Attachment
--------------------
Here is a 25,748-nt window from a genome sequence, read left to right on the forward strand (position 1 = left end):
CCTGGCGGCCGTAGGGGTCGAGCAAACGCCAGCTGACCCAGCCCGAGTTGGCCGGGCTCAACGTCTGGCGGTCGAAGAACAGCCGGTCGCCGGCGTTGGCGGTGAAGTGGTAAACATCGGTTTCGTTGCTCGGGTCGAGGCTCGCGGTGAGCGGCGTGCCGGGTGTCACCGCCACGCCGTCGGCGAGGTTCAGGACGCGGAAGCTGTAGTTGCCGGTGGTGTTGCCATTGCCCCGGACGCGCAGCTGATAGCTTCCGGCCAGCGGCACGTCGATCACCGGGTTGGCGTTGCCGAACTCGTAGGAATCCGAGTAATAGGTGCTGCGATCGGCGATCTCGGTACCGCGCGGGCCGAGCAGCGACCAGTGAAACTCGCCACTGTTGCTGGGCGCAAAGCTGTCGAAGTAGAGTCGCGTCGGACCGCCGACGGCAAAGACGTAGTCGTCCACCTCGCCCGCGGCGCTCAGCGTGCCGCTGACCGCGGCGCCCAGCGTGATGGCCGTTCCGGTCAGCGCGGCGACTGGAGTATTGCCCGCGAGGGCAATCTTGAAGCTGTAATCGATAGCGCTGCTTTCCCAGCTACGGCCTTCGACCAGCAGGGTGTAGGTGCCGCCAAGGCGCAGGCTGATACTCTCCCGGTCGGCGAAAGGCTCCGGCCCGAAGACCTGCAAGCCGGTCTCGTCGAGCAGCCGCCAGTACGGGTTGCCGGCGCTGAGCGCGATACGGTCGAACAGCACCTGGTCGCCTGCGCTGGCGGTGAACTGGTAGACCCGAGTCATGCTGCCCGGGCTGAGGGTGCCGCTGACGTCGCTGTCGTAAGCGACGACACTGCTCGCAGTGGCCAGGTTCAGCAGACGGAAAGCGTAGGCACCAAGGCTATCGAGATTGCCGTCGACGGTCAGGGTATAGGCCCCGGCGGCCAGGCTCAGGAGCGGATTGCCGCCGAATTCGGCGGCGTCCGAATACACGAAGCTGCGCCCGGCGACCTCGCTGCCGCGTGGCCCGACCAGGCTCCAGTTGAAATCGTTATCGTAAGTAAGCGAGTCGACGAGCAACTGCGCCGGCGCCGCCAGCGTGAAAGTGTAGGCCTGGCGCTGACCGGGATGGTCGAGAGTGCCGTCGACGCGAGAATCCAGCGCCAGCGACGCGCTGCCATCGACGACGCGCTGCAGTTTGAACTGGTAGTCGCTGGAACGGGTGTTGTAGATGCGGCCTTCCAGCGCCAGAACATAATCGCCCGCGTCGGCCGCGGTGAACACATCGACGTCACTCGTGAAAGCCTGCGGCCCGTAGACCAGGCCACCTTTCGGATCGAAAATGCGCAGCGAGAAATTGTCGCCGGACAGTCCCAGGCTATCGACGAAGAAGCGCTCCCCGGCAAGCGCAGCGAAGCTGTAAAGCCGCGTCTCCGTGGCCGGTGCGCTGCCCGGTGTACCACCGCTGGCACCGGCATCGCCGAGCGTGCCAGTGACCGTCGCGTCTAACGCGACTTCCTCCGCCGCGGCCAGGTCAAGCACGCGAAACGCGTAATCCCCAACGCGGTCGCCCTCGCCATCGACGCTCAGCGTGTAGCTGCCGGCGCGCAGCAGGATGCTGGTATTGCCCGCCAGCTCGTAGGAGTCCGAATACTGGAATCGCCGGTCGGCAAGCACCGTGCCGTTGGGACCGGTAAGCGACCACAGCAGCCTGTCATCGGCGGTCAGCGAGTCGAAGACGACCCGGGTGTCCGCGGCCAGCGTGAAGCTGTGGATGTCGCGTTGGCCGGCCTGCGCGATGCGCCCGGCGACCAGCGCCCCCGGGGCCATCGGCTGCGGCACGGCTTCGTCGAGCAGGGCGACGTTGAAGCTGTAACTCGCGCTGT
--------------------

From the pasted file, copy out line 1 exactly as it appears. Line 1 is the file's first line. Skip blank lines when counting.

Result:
Here is a 25,748-nt window from a genome sequence, read left to right on the forward strand (position 1 = left end):